Reviewed: Sunken Garden and The Turn of the Screw

Never mind the gimmicks.

Sunken Garden; The Turn of the Screw
ENO, Barbican; LSO, Barbican

Nostalgia and novelty have collided this month in classical music. It seems strangely apt that the week in which the “first 3D opera” premiered at English National Opera should be the one in which we lost Sir Colin Davis, one of the great conductors of the 20th century. The white-tie-and-tails world of opera 60 years ago has morphed into the hipster variant, being set up in pubs, clubs and warehouses. Opera has come a long way but has it all been progress?

“3D opera” is a PR gimmick. All opera is three-dimensional, that’s the beauty of a genre that lives in the live moment, the shared breath between stage and audience. It’s an odd paradox of technological innovation that the more we chase immediacy, the further we flatten the world into the digital confines of simulation and counterfeit.

Sunken Garden, a collaboration between the novelist David Mitchell and the Dutch composer Michael van der Aa, wisely acknowledges this. A technological thriller, the story encodes its own limitations, teaching us to treat any digital Eden with suspicion, to doubt human truths that come edited and soundtracked in an artistic video package.

Yet somewhere in the creative process these two seem to have been seduced by their own illusions; Sunken Garden offers us magical visions, visual trickery and plenty to keep our hyperlinked minds occupied but what it jettisons is emotional truth. Not even the excellent performances of Roderick Williams (as the video artist Toby) and Katherine Manley (Zenna, his patroness) can find authenticity in the mirage. Van der Aa’s score delights in simulated electro beats and aural moodmanipulation. The result is a beautiful curiosity, an empty experiment, rather than the vital new blossoming opera needs to survive.

It was a telling contrast to return to the Barbican a few nights later for a concert performance of Britten’s The Turn of The Screw. Originally due to be conducted by Davis, it became a tribute to him by the London Symphony Orchestra. With its chamber forces and shorter length, fully-staged performances of Britten’s opera are hardly thin on the ground. So why perform it in concert?

The answer is one that Van der Aa could do well to ponder. This was a ghost story told in broad daylight. No shadows or ghosts could maintain their mystery on the platform of the Barbican Hall, yet such is the vivid potency of Britten’s score and the skill of its performers here, that there can have been few not stirred by the menace of the tale.

Composed as a world unto itself, barely resting its fingertips on the guiding thread of Myfanwy Piper’s libretto, the score takes the pastoral musical idylls of Vaughan Williams and Bax and curdles them. The chamber ensemble is dominated by its wind, and the soloists of the LSO took up their characters as gamely as the singers. Christopher Cowie’s oboe took us from innocent folk-purity to the feral urgency of Pan, while Rachel Gough’s bassoon subverted the euphemistic beauty of Adam Walker’s flute. Directed by Richard Farnes, the orchestra may have had unusual prominence (no pit to aid illusion here) but such was their clarity of musical intent that it only aided the soloists in spinning the story.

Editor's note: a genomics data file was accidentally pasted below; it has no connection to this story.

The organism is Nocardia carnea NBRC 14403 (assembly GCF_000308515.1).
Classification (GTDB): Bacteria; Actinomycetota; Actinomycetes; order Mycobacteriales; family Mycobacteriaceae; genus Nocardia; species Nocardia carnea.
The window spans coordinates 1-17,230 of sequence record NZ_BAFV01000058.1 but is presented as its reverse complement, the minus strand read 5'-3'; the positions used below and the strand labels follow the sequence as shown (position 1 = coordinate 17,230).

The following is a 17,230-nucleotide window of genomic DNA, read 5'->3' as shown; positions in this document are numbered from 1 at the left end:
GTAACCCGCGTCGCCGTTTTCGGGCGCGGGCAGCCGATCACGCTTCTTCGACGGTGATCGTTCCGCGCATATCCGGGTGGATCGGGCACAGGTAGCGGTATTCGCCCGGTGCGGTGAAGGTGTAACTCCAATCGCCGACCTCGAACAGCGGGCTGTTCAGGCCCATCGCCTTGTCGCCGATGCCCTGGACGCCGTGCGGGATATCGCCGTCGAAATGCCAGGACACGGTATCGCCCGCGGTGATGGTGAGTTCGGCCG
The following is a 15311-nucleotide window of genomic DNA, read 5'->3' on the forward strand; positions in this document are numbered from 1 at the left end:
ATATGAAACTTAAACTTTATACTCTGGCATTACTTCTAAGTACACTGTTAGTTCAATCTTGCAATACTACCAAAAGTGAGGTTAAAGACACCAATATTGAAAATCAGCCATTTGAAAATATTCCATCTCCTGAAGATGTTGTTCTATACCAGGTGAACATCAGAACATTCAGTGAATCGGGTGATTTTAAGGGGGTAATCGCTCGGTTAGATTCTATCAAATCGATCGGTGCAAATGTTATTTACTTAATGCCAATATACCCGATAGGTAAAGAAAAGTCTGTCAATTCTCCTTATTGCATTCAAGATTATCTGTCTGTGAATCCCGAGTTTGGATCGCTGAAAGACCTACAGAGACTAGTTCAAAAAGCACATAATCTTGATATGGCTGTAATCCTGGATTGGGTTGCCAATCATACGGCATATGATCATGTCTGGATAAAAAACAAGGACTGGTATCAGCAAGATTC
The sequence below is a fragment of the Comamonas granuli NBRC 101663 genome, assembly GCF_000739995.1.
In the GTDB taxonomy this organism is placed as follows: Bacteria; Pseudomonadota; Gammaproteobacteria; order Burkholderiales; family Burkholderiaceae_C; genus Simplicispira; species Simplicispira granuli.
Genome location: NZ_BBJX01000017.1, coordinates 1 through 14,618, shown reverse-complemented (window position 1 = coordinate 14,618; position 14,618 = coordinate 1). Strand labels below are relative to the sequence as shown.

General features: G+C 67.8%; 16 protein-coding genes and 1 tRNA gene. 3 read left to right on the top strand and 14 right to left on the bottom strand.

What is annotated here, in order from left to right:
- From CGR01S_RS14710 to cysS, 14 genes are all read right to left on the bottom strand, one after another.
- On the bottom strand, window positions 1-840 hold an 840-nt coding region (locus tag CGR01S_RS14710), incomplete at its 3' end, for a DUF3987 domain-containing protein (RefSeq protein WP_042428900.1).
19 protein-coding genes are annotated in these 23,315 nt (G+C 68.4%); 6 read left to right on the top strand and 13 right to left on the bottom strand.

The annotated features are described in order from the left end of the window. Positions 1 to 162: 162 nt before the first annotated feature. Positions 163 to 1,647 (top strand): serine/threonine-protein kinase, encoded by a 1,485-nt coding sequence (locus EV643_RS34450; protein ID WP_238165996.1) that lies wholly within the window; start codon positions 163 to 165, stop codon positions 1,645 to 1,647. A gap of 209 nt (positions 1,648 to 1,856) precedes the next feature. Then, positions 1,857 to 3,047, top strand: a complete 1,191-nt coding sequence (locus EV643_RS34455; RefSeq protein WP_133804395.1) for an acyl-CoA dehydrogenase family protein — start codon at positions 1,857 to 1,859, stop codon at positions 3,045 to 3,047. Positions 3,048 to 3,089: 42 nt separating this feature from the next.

Andrew Kennedy is a tenor made to sing Peter Quint. The ghastly, ghostly purity of his opening narration, telescoping several chapters of James’s original into a few minutes, cements the tragedy before we even begin, and once captured, Kennedy held his audience all the way through to his horrible climax. Sally Matthews’s governess was no less insidious, building from a tense start to fully abandoned psychosis. Supported by Catherine Wyn-Rogers (as an unusually lovely-voiced Mrs Grose) and Katherine Broderick (Miss Jessel) this became a strikingly female take on the tale, pitting serious vocal forces against the hollow core of Quint.

Opera desperately needs creative thinking and risk-taking if it is to survive in an ever more clamorous artistic marketplace. But with quick-thrill computer games and 3-D cinema steps ahead technologically, surely opera’s unique selling point is precisely its analogue reality. That which film, television and animation are striving to achieve already belongs to opera. We should be celebrating humanity, emotional directness, physical presence, not blindly tagging along behind these other disciplines and banishing our singers to pre-recorded alternative realities.

Above all, we mustn’t forget the music. In all this talk of “film opera” and “3D opera” van der Aa’s score has become overlooked. What both Britten and Davis understood is that if you get the music right everything else falls into place. All the budget and technology in the world will never better a thrilling live performance of a good score. I’d pick the withered lawns of Bly over van der Aa’s lush Sunken Garden any day.

The ENO's "Sunken Garden". Photograph: ENO/Joost Rietdijk

Alexandra Coghlan is the New Statesman's classical music critic.